Yes, the “peak” call sometimes is an alarm, but definitely not always. The most important thing to help you sort the true meaning of a call is looking at the rhythm and context.
Here’s what it sounds like:
This call often occurs as a series of brief, but intense bursts. This is typically a male-male aggression call.
If you hear it happening repeatedly and rhythmically for a long period of time, you should definitely investigate the possibility of a perched owl, or possibly a hawk.
This call also frequently happens in conjunction with tut calls.
This video has examples of a male robin making peak, tut and whinny alarm calls in response to an owl:
#3 The Robin “Whinny” Call
The Robin whinny is a fascinating call.
It’s commonly called the whinny amongst birders because it sounds a bit like a horse.
Notice this call sounds completely different from the other sounds made by robins.
But don’t let this vocal diversity fool your ear… it’s definitely a Robin!
I once observed this call being made in alarm response to a coyote moving along a game trail. The robin gave a single whinny as it flew up and perched about 15 feet in a tree to watch.
There are other times when it seems to be used for territorial purposes, or even calling out to distant companions.
The key thing with alarms is always about context. It really has less to do with the specific sounds birds make and more to do with the situation.
You can get a free taste for how to grow your bird language skills in my bird language adventure videos.
#4 The Robin Song
While not technically a call, the robin song is definitely a very common sound made by robins that everyone should know.
In many places this is one of the first sounds you’ll hear if you get outside before first light to catch the dawn chorus:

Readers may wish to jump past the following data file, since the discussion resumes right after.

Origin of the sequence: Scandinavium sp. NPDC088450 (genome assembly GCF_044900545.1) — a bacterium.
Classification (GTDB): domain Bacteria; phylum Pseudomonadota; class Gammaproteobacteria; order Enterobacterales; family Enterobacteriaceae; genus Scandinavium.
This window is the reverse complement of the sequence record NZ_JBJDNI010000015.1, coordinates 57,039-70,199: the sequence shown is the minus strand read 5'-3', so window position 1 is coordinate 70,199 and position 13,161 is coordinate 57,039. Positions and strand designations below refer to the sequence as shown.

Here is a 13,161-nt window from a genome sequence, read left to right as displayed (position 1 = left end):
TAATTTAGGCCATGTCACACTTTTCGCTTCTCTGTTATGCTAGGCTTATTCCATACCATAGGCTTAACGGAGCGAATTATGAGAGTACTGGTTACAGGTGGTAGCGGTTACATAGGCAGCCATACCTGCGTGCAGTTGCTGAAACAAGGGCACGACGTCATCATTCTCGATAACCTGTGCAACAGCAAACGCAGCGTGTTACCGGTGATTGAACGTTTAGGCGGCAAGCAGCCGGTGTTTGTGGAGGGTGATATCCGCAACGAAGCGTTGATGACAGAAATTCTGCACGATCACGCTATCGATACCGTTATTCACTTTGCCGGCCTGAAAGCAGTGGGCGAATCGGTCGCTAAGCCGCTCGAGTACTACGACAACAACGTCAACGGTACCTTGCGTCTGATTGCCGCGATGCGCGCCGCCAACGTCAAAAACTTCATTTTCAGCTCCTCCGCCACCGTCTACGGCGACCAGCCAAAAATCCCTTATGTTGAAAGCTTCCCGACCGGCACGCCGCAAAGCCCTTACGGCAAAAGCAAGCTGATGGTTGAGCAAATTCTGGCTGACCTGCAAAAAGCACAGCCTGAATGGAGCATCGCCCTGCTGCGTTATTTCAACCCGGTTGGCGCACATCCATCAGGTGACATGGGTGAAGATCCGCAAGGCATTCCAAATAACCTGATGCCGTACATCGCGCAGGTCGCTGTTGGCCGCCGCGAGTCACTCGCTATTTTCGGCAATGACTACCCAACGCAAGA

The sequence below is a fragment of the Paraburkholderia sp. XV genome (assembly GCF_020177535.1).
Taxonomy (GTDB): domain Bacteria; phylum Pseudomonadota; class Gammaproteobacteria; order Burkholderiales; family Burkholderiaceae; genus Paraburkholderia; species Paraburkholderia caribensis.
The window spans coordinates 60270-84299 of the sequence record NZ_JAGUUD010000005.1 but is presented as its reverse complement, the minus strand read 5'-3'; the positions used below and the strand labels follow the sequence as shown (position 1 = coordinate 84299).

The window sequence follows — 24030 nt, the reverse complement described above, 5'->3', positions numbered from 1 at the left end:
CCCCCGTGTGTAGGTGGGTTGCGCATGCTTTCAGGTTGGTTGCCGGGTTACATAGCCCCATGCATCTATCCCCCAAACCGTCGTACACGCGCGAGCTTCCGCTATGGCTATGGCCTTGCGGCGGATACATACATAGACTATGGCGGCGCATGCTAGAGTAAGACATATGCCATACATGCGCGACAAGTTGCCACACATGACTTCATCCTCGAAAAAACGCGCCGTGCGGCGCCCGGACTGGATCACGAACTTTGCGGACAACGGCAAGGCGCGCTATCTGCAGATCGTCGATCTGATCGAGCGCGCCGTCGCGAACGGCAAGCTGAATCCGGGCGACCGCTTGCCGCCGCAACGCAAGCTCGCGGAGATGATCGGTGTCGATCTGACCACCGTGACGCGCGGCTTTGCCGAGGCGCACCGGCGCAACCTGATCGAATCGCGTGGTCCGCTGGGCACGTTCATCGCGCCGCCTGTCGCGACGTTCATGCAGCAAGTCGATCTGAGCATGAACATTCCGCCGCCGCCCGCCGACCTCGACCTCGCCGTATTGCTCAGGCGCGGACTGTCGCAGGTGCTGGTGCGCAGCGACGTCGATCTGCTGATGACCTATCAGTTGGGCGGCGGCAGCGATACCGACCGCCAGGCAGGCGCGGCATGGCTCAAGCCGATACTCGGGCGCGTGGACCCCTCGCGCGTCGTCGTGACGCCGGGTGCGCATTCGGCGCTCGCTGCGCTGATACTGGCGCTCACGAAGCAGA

You should be aware, there are a number of other birds that have similar sounding songs, but with a bit of listening you should be able to tell them apart quite easily.
If you listen very carefully, it’s possible to hear that each robin actually sings their cycles of melodious phrasing a little bit differently from other robins.
With practice, it is possible to identify individual robins by their song.
The song tends to be used most often during the nesting season, and correlates to some extent with the nesting stage, which says a lot about their behavior.
#5 The Dog-Whistle Call/Alarm
The dog whistle is a thin, high pitched call that typically indicates the presence of aerial predators.
For some people this call can be a bit tough to hear. It does take a bit of practice to get your ears tuned in.
I’ve observed this call being used most frequently in the presence of crows, ravens, & bird eating hawks/falcons.
It’s surprisingly common once you get the hang of it, and might make you wonder about how many aerial predators you’re probably missing out there.
Please listen to the following recording with the volume low and only go louder if you can’t hear it. Be aware the high frequencies of this alarm sound can damage your ears if your volume is too high.
If you already have hearing damage, you might never hear it, though most people should be able to quite easily.
I recently heard this sound along the edge of a massive area of silence in my neighbourhood.
Further out the birds were singing and chirping away. Then in the very center of the silence I spotted a small aerial predator, possibly a merlin, flying across the road.
The zone of alarm was astoundingly HUGE.
If it weren’t for the dog-whistles from a nearby robin, and the dramatic restoration of songbird activity activity further away, I might have just thought it was a quiet evening.
This can be tricky to get tuned with but it’s super cool.
#6 The Flight Call – “Tsip”
The Tsip call is one of the easiest robin calls to miss because it’s so quiet.
If you ever get a chance to sit and watch flocks of robins feeding in a large grassy space, you will definitely hear this call.